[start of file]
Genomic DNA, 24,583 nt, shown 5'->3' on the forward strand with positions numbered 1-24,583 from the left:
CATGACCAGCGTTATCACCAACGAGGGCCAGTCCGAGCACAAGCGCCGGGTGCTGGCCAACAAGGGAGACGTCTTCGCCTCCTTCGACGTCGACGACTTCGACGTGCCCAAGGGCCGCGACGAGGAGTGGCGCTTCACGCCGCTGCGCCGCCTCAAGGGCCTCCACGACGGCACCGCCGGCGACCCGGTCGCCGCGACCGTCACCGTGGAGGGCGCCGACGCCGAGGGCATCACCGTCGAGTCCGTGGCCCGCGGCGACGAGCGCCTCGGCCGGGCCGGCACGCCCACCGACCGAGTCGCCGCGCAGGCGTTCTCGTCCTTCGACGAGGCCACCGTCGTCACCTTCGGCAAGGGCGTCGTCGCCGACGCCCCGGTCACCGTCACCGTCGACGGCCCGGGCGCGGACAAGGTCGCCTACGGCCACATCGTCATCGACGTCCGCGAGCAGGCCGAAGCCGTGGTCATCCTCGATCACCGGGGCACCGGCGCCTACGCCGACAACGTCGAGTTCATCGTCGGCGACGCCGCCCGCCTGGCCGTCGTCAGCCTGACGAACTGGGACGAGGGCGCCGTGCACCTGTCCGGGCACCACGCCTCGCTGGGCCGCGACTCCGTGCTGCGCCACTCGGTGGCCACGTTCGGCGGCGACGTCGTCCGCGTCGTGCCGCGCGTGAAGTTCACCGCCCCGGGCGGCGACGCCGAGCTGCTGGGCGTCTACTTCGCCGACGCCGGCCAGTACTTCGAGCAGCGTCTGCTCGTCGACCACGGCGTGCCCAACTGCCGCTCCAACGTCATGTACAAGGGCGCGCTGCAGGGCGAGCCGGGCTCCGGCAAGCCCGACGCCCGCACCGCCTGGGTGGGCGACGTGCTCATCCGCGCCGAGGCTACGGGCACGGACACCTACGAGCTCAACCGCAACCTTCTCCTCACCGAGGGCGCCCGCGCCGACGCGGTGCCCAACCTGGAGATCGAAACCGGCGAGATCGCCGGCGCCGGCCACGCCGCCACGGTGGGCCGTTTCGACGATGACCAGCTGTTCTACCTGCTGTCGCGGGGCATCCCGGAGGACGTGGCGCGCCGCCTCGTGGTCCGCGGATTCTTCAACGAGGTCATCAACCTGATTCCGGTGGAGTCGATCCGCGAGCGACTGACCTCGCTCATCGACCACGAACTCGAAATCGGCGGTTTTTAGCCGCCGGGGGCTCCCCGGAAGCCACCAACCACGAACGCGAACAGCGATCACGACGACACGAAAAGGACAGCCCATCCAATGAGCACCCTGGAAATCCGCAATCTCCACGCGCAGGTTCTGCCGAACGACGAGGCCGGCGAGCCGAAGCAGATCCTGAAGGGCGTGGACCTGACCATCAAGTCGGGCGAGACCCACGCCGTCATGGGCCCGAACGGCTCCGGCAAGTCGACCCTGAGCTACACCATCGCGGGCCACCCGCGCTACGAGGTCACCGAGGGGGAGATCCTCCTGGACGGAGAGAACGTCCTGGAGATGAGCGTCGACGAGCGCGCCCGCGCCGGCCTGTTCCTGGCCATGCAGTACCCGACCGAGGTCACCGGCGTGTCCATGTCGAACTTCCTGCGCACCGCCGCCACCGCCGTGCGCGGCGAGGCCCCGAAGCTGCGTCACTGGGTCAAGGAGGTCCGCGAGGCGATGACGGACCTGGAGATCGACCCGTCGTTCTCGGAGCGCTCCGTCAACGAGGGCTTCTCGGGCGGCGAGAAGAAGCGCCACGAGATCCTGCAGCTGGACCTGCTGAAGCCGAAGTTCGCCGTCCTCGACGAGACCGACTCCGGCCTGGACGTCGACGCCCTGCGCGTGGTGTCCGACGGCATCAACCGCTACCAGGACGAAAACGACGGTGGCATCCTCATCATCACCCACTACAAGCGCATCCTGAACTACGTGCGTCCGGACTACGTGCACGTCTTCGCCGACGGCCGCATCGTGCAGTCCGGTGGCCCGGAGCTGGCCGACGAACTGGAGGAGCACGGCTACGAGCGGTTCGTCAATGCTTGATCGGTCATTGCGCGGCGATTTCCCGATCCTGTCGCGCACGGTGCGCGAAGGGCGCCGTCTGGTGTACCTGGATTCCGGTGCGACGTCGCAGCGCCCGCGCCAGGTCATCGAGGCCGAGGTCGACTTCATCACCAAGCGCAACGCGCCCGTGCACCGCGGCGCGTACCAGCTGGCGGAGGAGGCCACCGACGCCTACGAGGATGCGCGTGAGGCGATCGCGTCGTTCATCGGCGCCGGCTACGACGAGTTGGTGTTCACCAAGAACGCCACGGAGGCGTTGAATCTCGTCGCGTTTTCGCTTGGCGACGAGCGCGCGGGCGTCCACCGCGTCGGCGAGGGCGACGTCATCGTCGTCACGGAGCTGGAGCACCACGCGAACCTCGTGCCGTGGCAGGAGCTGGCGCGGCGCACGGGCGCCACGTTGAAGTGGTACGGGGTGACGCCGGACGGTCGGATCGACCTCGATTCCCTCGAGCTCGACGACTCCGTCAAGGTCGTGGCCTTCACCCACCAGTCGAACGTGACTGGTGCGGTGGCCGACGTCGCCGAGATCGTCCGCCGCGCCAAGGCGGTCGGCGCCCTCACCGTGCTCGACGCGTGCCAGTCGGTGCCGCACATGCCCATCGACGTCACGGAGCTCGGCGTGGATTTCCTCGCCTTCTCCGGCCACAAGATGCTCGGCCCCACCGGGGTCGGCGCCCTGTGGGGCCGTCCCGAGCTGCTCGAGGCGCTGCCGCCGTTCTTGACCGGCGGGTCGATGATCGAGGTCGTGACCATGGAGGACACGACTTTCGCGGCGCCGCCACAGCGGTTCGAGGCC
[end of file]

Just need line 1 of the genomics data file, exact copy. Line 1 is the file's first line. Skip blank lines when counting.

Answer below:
Genomic DNA, 24,583 nt, shown 5'->3' on the forward strand with positions numbered 1-24,583 from the left: